Minnesota Students for Biden Get Out the Vote organized a student rally with appearances from Lt. Governor Peggy Flanagan, U.S. Congresswoman Angie Craig and former Presidential hopeful, Massachusetts Sen. Elizabeth Warren.
The survey, conducted by Democratic polling firm Normington Petts that was commissioned by the Craig campaign, shows 72 percent of voters prefer having the election Nov. 3 while just 15 percent prefer a special election on Feb. 9. Those who prefer the election continue as scheduled include 71 percent of Republicans and 81 percent of Democrats. The poll was conducted Oct. 12-14 among 400 likely voters and has a +/- 4.9-point margin of error.
Congresswoman Angle Craig was in Cottage Grove Saturday, where she met with Mayor Myron Bailey and small business owners. Rep. Craig is a member of the House Small Business Committee.
The COVID-19 pandemic and health issues were a major focus of Friday's debate. Both candidates agreed that more relief is needed for individuals and small businesses. Craig emphasized that in order for the economy to return to where it was before the pandemic a nation-wide strategy to control COVID is required.
Minnesota Farm Bureau congratulated nine of its members of Congress for being awarded the "Friend of Farm Bureau" award for the 116th Congress. This award, presented by the American Farm Bureau Federation (AFBF), is given to members of Congress who have supported Farm Bureau's position on policy issues as demonstrated by their voting records. Voting records are based on issues selected by the AFBF Board. Senators Amy Klobuchar and Tina Smith and Representatives Jim Hagedorn, Angie Craig, Dean Phillips, Betty McCollum, Tom Emmer, Collin Peterson and Pete Stauber each received this honor for the 116th Congress.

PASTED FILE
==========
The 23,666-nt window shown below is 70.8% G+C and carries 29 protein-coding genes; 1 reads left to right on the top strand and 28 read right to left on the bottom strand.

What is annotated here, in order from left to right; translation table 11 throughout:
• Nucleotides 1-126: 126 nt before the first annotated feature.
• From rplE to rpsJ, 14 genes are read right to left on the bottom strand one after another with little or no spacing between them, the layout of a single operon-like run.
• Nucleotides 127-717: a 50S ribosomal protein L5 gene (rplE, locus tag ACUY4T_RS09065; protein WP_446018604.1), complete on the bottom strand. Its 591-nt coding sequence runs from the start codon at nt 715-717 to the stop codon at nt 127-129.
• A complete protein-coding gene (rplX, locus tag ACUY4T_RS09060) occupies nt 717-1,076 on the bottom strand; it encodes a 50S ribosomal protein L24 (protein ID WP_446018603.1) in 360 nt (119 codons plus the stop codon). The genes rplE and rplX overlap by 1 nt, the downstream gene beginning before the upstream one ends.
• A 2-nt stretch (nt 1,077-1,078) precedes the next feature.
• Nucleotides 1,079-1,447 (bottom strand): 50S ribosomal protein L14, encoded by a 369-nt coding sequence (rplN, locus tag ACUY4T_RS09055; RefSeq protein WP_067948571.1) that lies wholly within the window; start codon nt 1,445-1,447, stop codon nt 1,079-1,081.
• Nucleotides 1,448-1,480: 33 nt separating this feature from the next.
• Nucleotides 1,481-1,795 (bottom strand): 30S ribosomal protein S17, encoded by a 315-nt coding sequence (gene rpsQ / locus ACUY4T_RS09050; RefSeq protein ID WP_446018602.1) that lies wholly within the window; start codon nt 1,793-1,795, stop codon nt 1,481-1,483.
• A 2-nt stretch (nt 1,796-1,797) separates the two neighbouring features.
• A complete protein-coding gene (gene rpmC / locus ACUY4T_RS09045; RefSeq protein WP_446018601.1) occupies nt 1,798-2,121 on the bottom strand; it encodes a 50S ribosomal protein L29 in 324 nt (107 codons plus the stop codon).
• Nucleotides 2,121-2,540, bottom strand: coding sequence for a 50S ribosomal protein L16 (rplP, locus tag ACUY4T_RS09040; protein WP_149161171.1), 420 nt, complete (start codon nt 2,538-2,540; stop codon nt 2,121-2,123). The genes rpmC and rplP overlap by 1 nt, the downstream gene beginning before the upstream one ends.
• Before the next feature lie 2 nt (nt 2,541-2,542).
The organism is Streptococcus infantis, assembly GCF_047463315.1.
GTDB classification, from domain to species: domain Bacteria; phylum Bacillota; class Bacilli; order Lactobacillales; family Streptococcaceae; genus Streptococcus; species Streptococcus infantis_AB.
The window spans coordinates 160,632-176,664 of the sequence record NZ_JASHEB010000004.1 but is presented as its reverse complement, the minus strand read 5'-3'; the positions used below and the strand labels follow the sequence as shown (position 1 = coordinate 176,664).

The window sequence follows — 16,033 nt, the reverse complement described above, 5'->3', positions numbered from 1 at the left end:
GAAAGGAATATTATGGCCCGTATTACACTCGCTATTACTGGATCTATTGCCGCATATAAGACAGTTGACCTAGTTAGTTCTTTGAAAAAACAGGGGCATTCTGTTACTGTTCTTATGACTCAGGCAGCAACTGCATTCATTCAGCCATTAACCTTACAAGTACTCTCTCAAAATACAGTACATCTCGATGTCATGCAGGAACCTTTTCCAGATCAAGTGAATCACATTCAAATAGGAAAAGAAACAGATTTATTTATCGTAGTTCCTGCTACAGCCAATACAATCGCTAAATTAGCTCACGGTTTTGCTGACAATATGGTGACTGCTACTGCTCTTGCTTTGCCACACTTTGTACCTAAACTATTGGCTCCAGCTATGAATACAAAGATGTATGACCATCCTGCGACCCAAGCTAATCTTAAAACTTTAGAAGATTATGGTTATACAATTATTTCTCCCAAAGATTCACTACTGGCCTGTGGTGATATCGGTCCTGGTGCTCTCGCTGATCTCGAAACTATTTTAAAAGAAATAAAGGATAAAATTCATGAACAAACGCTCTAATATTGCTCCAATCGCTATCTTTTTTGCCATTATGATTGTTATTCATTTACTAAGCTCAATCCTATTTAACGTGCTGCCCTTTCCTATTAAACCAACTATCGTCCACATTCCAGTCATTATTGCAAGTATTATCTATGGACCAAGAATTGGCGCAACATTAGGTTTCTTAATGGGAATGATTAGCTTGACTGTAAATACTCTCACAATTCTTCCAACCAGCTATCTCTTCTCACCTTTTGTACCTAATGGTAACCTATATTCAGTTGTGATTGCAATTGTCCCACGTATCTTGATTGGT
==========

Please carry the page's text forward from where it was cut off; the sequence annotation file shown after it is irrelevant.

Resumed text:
Angie’s making sure our votes for Congress will be counted in November. Knowing that’s possible, I have filled out my entire ballot, including the race for Congress, and I have voted for Angie Craig. We deserve representation in Congress, and she’s the best person to do it.
There should not be controversy about which candidate stands out in the race, however. Democrat Angie Craig should return to Congress in order to build upon her impressive first term.
“In this case, the decision was clear — Minnesota does not have the authority to alter the date for federal elections,” Craig said in a statement. “A February special election would have deprived the voters of the Second District of their seat at the table during a crucial period in Congress.”
Wright agreed with the argument put forth by Craig’s attorney that federal law preempts Minnesota’s 2013 law in regards to the death of a major party candidate. Moreover, Wright wrote that voters in the 2nd district would face “irreparable harm” because of a lack of representation that would occur.
Craig said earlier in the day in an MPR News debate that voters would be harmed without a November election. “The district would be unrepresented for a very critical time in 2021,” she said, citing the possibility that health care legislation could be up for discussion if the U.S. Supreme Court knocks down the Affordable Care Act. In a statement released on Twitter, Craig said the decision was “an enormous victory for the people of the Second District, who will still have an opportunity to make their voices heard in this election.”